Advise patients to discontinue or curtail the use of such products as long as their symptoms remain. Likewise, recommend that patients strive to get seven to eight hours of sleep every evening and that they utilize appropriate stress management strategies where applicable.

Patients who are exceedingly symptomatic may benefit from therapeutic measures. Anecdotally, topical antihistamines, such as anta- zoline or pheniramine maleate, may benefit these patients by prolonging the refractory period of the spasming orbicularis. Likewise, oral antihistamines (e.g., 12.5mg to 25mg promethazine q.d. to t.i.d.) or quinine (200mg to 300mg q.d. to t.i.d.) may be used for recalcitrant cases of lid myokymia, according to several well-known sources.10,11 However, realize that while these remedies have been suggested in the literature, there are no prospective clinical trials to date to confirm
that these treatments are actually beneficial.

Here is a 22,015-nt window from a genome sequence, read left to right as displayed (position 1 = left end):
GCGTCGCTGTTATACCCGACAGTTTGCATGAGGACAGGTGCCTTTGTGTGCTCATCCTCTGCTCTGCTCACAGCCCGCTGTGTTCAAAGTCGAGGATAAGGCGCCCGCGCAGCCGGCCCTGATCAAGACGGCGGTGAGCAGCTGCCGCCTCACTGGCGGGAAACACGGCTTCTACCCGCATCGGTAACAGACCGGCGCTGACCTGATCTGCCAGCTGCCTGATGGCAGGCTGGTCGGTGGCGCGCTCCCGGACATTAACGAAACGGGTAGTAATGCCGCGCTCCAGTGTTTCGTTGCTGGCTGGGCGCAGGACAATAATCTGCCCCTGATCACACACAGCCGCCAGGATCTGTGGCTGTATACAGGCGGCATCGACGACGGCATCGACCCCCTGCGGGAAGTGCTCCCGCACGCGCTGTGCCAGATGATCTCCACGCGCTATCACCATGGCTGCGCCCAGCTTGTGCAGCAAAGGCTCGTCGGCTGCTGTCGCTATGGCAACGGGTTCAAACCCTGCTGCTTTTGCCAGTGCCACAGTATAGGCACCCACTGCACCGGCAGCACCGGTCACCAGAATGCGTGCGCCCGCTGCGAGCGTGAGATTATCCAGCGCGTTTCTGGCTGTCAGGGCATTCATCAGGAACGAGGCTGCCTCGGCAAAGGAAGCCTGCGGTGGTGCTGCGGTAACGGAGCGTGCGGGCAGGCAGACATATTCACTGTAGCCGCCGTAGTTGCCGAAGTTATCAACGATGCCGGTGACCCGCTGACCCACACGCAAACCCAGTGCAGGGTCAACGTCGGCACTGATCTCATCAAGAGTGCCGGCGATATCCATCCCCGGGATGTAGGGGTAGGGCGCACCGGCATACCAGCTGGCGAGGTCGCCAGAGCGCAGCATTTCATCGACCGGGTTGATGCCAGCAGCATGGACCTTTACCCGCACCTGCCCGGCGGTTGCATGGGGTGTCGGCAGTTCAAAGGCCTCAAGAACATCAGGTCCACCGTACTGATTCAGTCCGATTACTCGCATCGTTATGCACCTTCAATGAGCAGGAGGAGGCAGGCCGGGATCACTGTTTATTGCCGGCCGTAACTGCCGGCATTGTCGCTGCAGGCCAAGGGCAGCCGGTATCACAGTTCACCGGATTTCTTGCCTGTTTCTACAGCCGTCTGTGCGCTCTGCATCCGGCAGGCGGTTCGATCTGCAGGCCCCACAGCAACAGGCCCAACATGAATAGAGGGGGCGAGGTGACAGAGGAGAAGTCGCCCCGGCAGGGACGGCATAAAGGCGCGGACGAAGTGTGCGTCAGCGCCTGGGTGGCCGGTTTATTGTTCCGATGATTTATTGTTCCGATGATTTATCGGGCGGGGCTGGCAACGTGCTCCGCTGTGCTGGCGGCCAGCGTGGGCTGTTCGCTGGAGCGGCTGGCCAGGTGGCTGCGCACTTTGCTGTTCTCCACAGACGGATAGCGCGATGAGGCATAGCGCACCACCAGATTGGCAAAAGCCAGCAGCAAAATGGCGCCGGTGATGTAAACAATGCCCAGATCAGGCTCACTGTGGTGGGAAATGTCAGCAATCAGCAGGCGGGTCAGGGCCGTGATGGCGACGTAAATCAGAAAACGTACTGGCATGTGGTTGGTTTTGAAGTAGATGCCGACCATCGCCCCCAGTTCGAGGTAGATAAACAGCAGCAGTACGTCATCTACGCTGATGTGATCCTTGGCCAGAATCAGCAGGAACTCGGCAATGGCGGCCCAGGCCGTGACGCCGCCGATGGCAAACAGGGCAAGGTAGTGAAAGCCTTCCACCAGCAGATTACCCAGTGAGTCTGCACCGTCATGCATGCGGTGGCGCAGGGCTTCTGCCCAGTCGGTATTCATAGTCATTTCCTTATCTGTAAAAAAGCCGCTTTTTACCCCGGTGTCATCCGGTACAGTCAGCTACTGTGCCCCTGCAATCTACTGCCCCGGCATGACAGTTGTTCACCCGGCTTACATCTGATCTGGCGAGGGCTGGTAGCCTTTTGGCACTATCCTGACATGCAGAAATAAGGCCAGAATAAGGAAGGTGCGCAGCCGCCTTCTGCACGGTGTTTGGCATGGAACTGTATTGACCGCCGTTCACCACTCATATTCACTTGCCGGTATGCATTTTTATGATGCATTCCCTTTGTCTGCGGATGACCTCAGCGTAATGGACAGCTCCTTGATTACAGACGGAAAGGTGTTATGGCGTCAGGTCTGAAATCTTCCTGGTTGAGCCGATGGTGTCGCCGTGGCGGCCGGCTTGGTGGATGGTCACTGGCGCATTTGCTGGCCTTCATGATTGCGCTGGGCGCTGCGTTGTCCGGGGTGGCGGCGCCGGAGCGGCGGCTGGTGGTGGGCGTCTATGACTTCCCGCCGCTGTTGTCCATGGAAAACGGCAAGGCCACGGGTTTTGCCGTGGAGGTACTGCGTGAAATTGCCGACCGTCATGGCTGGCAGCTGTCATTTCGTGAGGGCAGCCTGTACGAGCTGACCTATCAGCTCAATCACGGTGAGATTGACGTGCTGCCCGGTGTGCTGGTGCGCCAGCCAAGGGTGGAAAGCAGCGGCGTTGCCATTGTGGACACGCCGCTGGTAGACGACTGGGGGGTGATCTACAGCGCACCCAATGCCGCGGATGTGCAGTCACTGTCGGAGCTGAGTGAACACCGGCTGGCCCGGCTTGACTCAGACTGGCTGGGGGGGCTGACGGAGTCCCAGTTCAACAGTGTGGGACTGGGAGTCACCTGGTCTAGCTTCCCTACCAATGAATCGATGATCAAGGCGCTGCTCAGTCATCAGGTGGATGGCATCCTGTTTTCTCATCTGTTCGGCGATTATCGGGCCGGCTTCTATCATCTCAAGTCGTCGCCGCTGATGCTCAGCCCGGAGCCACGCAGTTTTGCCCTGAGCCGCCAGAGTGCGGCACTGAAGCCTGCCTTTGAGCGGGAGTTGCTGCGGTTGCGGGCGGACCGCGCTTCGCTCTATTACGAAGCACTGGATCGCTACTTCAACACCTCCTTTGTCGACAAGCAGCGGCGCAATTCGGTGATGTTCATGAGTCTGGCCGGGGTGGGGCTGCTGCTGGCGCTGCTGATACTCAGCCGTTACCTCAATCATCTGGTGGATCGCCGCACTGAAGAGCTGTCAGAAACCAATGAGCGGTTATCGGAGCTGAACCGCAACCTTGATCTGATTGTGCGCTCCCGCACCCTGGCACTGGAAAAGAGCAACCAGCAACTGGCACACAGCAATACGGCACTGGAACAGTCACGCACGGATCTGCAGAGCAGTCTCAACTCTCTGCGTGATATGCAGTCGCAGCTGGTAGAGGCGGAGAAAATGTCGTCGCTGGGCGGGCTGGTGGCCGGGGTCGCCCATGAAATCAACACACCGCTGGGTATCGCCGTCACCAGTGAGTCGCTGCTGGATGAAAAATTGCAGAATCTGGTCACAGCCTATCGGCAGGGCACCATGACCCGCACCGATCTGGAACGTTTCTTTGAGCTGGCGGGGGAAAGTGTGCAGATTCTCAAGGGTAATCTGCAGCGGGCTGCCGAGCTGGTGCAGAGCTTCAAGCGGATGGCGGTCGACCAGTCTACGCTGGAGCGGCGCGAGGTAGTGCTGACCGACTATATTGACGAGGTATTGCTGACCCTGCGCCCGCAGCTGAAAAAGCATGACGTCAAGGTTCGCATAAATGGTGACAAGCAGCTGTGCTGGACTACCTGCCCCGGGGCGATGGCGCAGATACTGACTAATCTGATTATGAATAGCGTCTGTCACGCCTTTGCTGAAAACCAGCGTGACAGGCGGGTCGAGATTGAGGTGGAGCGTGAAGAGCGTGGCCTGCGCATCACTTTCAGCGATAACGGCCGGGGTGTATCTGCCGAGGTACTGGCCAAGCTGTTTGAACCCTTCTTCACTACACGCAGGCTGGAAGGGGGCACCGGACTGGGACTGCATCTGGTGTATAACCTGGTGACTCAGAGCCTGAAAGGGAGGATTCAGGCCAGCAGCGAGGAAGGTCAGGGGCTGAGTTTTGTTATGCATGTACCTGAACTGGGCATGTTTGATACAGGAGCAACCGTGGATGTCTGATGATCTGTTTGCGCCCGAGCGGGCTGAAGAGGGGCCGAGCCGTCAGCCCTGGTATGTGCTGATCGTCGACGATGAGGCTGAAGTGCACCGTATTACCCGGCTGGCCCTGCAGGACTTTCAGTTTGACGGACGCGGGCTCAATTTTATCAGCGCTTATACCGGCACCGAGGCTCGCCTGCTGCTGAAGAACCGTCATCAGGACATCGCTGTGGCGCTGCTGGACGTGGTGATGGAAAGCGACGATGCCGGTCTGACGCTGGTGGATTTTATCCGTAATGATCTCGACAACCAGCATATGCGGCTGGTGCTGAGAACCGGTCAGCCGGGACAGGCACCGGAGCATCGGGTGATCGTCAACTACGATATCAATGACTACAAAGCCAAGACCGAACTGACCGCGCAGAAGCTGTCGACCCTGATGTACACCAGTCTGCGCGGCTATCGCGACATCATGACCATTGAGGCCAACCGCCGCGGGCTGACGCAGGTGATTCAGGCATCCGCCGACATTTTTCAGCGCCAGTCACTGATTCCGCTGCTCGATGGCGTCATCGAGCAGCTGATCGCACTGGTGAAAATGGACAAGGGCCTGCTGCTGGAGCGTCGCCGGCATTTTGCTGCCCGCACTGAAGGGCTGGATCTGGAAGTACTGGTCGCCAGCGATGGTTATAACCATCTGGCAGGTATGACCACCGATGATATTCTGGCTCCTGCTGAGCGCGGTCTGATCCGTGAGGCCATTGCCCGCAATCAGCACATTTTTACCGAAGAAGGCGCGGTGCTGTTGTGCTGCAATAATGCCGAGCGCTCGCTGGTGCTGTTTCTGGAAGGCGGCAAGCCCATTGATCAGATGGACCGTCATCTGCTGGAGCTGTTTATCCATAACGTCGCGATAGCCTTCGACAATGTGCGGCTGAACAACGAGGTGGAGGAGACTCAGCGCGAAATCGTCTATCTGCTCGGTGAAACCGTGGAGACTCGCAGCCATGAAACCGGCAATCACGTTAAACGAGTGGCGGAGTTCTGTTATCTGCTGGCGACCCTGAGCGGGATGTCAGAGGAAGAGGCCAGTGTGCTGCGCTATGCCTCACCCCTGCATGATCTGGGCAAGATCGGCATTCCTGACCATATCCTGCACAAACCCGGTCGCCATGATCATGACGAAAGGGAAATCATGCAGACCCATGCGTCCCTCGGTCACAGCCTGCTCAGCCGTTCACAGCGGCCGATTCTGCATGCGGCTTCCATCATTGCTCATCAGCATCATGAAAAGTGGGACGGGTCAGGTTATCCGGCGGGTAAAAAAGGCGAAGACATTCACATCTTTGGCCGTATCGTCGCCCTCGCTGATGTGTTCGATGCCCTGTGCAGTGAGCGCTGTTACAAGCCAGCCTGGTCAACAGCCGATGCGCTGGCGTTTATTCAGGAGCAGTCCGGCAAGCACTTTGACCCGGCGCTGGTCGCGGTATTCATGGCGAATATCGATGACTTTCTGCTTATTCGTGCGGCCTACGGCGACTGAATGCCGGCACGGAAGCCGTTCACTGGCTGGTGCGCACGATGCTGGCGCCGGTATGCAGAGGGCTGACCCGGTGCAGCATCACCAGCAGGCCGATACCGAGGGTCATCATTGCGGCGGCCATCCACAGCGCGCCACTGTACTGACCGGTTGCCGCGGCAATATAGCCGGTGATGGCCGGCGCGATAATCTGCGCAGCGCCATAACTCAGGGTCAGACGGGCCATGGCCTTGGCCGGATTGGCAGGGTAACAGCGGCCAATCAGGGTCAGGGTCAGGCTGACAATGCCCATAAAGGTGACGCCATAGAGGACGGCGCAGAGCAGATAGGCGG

For more severe or protracted courses of eyelid myokymia, some physicians now rely on a common cosmetic agent. Subcutaneous Botox injection (botulinum toxin A, Allergan) approved for the treatment of blepharospasm and
strabismus, has been successfully used in numerous cases of eyelid myokymia. Several reports suggest that just one injection can effectively induce permanent resolution of symptoms.1,12,13

Remember that while we may categorize a particular condition as benign, that does not necessarily mean the patient will be asymptomatic or indifferent to the problem. Whenever an individual takes the time and effort to seek our care, we must respond accordingly, and we must never trivialize any patients condition, no matter how common or mundane the diagnosis.

Next month, well discuss another common nothing we see in clinical practice: sub-conjunctival hemorrhage.

Drs Kabat and Sowka have no financial interest in any of the products mentioned.